Jabs for kids may be key
Experts believe that the roll out of jabs for kids aged five to 11 may be key to stop disrupting education because of staff shortages.
Professor Russell Viner believes that the “balance of risks” indicates that schoolchildren should be vaccinated.
Prof Viner, from University College London, is an expert in child and adolescent health and is a member of SAGE.
He believes that while the age group are the least affected by covid sickness, if they were jabbed then it could stop the spread of the virus to staff.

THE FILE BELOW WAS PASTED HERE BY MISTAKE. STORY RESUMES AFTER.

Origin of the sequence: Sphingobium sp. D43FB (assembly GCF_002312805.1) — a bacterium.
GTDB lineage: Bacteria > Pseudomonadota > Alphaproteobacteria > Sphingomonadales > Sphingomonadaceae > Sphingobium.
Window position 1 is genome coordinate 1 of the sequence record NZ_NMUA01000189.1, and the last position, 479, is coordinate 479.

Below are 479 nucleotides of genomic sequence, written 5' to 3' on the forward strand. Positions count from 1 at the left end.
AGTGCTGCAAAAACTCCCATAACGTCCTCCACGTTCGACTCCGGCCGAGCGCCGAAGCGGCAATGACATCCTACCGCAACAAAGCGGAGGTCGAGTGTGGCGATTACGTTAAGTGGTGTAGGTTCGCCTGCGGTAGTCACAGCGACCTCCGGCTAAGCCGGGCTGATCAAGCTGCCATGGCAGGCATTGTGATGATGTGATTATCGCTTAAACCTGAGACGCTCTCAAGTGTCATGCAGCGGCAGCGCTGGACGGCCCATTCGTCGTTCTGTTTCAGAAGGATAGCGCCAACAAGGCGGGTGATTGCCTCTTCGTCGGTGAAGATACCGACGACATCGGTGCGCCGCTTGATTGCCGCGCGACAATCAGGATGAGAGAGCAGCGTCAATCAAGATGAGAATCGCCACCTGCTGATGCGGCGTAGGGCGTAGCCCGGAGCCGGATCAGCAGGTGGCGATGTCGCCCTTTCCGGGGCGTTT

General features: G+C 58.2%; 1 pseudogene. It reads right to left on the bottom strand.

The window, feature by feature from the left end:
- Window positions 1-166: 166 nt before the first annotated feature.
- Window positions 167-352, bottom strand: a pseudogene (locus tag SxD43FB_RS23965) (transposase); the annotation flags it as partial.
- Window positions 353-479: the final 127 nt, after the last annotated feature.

Speaking to the i he said: “Five to 11s are probably the group least affected by Covid disease.
“The thing about Covid is it’s got the most extraordinary age risk profile… to be honest, five to 11 is the healthiest time of our life.
“It’s the time when we’re least likely to die or get sick from almost anything, and that is true of Covid.
“However, I expect and I would like the Government to include educational disruption and mental health issues in the decision, which is what happened with teenagers.
“I think it’s a very marginal medical decision, but if you include those broader issues.
“I think given the extremely promising safety profile in children– but I think the balance of risks is towards vaccination.
“We can be fairly sure that this is really a very safe vaccination for the five to 11-year-olds.”